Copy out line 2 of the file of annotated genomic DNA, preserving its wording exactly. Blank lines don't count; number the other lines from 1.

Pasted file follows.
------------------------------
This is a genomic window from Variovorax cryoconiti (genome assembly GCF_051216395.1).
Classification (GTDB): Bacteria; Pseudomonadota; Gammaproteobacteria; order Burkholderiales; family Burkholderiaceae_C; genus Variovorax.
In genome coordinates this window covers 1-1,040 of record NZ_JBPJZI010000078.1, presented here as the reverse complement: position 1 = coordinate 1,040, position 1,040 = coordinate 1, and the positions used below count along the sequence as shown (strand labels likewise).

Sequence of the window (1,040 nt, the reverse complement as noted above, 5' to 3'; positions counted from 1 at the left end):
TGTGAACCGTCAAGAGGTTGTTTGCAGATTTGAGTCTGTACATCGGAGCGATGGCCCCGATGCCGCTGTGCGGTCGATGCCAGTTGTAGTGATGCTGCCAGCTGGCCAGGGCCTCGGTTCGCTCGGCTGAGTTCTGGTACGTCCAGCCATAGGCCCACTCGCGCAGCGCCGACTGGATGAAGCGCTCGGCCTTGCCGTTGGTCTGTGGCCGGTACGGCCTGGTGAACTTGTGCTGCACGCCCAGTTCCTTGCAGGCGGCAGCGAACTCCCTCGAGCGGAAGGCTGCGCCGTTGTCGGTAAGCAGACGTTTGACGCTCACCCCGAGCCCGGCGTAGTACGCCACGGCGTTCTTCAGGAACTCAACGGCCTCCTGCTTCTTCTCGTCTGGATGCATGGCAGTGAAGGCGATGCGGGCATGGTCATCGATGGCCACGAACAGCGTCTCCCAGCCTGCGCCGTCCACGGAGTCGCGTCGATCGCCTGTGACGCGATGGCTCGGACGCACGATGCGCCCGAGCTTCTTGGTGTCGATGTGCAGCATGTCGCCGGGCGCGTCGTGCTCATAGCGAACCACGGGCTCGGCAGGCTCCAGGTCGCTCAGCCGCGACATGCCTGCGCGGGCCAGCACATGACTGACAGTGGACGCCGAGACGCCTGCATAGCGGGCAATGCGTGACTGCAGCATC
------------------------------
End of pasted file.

Classification (GTDB): Bacteria; Pseudomonadota; Gammaproteobacteria; order Burkholderiales; family Burkholderiaceae_C; genus Variovorax.